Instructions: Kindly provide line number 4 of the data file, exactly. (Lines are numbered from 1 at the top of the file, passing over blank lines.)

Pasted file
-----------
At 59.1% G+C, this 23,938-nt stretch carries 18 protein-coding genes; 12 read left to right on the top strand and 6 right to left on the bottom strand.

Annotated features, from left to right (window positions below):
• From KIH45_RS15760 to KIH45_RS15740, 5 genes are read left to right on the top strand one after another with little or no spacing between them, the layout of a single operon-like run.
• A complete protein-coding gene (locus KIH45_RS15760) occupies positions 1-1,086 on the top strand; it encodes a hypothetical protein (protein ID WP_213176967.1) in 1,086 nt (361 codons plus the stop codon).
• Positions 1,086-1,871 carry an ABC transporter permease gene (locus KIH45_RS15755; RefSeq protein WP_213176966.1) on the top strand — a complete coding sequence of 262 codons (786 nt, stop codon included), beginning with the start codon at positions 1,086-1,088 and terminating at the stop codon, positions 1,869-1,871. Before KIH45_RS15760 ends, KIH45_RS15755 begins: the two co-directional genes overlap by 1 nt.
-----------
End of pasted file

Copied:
• A complete protein-coding gene (locus KIH45_RS15760) occupies positions 1-1,086 on the top strand; it encodes a hypothetical protein (protein ID WP_213176967.1) in 1,086 nt (361 codons plus the stop codon).